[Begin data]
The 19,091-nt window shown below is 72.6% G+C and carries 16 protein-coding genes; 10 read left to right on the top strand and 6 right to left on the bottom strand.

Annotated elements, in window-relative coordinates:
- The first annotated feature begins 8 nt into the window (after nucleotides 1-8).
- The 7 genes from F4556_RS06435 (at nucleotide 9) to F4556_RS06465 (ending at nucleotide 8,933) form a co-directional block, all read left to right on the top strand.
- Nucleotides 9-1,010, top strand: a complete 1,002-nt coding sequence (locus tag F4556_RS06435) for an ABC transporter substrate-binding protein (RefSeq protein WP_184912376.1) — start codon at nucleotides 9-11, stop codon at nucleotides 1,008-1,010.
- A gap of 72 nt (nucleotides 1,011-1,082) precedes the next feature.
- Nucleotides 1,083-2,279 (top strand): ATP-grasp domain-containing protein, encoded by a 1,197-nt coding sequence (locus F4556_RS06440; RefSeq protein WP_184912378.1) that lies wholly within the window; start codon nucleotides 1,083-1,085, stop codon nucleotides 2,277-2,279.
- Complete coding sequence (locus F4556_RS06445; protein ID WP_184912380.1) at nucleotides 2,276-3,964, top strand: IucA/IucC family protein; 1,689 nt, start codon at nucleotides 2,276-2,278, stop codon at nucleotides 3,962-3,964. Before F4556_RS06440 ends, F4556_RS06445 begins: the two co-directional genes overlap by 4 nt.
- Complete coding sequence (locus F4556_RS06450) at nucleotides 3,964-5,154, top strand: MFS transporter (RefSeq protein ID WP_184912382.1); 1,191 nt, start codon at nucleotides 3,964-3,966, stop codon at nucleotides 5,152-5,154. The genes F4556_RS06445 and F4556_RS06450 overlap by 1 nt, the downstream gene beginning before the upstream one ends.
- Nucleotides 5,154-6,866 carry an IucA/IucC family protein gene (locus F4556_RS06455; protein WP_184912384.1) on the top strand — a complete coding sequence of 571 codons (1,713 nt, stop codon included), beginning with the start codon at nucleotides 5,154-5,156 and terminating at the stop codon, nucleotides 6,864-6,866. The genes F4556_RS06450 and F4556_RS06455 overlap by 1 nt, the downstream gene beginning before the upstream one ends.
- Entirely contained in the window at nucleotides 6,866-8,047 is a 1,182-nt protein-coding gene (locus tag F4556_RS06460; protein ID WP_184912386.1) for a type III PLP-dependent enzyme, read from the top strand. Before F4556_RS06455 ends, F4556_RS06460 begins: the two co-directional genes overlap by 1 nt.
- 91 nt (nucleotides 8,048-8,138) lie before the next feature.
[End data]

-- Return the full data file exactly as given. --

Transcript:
The 19,091-nt window shown below is 72.6% G+C and carries 16 protein-coding genes; 10 read left to right on the top strand and 6 right to left on the bottom strand.

Annotated elements, in window-relative coordinates:
- The first annotated feature begins 8 nt into the window (after nucleotides 1-8).
- The 7 genes from F4556_RS06435 (at nucleotide 9) to F4556_RS06465 (ending at nucleotide 8,933) form a co-directional block, all read left to right on the top strand.
- Nucleotides 9-1,010, top strand: a complete 1,002-nt coding sequence (locus tag F4556_RS06435) for an ABC transporter substrate-binding protein (RefSeq protein WP_184912376.1) — start codon at nucleotides 9-11, stop codon at nucleotides 1,008-1,010.
- A gap of 72 nt (nucleotides 1,011-1,082) precedes the next feature.
- Nucleotides 1,083-2,279 (top strand): ATP-grasp domain-containing protein, encoded by a 1,197-nt coding sequence (locus F4556_RS06440; RefSeq protein WP_184912378.1) that lies wholly within the window; start codon nucleotides 1,083-1,085, stop codon nucleotides 2,277-2,279.
- Complete coding sequence (locus F4556_RS06445; protein ID WP_184912380.1) at nucleotides 2,276-3,964, top strand: IucA/IucC family protein; 1,689 nt, start codon at nucleotides 2,276-2,278, stop codon at nucleotides 3,962-3,964. Before F4556_RS06440 ends, F4556_RS06445 begins: the two co-directional genes overlap by 4 nt.
- Complete coding sequence (locus F4556_RS06450) at nucleotides 3,964-5,154, top strand: MFS transporter (RefSeq protein ID WP_184912382.1); 1,191 nt, start codon at nucleotides 3,964-3,966, stop codon at nucleotides 5,152-5,154. The genes F4556_RS06445 and F4556_RS06450 overlap by 1 nt, the downstream gene beginning before the upstream one ends.
- Nucleotides 5,154-6,866 carry an IucA/IucC family protein gene (locus F4556_RS06455; protein WP_184912384.1) on the top strand — a complete coding sequence of 571 codons (1,713 nt, stop codon included), beginning with the start codon at nucleotides 5,154-5,156 and terminating at the stop codon, nucleotides 6,864-6,866. The genes F4556_RS06450 and F4556_RS06455 overlap by 1 nt, the downstream gene beginning before the upstream one ends.
- Entirely contained in the window at nucleotides 6,866-8,047 is a 1,182-nt protein-coding gene (locus tag F4556_RS06460; protein ID WP_184912386.1) for a type III PLP-dependent enzyme, read from the top strand. Before F4556_RS06455 ends, F4556_RS06460 begins: the two co-directional genes overlap by 1 nt.
- 91 nt (nucleotides 8,048-8,138) lie before the next feature.